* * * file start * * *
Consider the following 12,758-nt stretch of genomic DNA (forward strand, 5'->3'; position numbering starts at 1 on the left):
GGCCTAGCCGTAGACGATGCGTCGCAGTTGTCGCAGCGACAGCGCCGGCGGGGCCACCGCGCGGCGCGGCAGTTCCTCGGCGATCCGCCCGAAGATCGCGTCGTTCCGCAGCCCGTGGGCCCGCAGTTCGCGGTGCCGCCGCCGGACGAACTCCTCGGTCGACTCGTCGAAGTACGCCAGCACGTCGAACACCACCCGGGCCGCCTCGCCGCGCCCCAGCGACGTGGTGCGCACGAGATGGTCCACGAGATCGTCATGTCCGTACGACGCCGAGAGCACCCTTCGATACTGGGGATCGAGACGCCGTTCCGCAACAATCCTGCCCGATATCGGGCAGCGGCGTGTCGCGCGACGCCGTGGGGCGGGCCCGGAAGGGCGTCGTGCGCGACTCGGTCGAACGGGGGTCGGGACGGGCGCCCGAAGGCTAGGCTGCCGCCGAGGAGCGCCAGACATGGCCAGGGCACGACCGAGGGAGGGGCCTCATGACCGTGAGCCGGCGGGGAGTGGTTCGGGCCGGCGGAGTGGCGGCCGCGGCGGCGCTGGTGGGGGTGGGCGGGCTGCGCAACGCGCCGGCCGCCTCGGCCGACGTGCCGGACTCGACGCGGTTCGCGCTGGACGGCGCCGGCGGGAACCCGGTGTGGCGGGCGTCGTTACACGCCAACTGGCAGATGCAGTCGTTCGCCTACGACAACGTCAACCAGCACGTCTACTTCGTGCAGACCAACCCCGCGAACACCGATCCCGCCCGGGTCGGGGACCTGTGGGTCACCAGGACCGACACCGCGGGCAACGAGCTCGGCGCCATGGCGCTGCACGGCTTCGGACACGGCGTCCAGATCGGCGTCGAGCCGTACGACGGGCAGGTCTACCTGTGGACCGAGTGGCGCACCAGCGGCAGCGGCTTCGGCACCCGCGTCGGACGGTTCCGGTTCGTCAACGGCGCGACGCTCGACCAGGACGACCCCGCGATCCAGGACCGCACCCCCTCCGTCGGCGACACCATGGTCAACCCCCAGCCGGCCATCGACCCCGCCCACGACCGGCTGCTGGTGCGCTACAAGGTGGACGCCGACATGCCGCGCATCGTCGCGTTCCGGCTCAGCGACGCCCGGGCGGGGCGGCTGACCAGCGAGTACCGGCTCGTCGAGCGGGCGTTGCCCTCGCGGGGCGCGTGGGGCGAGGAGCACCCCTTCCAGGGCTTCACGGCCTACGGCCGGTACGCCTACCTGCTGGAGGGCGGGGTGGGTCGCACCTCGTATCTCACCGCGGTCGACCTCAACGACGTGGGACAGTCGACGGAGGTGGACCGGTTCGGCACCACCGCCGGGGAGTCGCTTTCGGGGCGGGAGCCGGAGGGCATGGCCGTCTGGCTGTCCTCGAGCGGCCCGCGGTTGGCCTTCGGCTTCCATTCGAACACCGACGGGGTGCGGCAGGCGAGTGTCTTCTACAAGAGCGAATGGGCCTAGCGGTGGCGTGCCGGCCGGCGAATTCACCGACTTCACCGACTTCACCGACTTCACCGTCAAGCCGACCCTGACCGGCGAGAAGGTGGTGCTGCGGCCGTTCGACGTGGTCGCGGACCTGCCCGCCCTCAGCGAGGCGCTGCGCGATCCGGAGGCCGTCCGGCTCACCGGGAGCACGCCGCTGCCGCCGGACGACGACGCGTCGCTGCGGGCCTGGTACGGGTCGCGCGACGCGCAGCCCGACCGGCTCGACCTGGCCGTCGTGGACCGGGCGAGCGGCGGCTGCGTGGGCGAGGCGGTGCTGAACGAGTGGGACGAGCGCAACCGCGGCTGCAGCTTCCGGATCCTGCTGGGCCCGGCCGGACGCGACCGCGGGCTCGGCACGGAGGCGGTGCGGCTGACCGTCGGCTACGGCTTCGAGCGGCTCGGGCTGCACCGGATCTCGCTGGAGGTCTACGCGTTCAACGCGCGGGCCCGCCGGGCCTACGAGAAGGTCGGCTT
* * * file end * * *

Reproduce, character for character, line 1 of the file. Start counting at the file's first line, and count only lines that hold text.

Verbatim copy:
Consider the following 12,758-nt stretch of genomic DNA (forward strand, 5'->3'; position numbering starts at 1 on the left):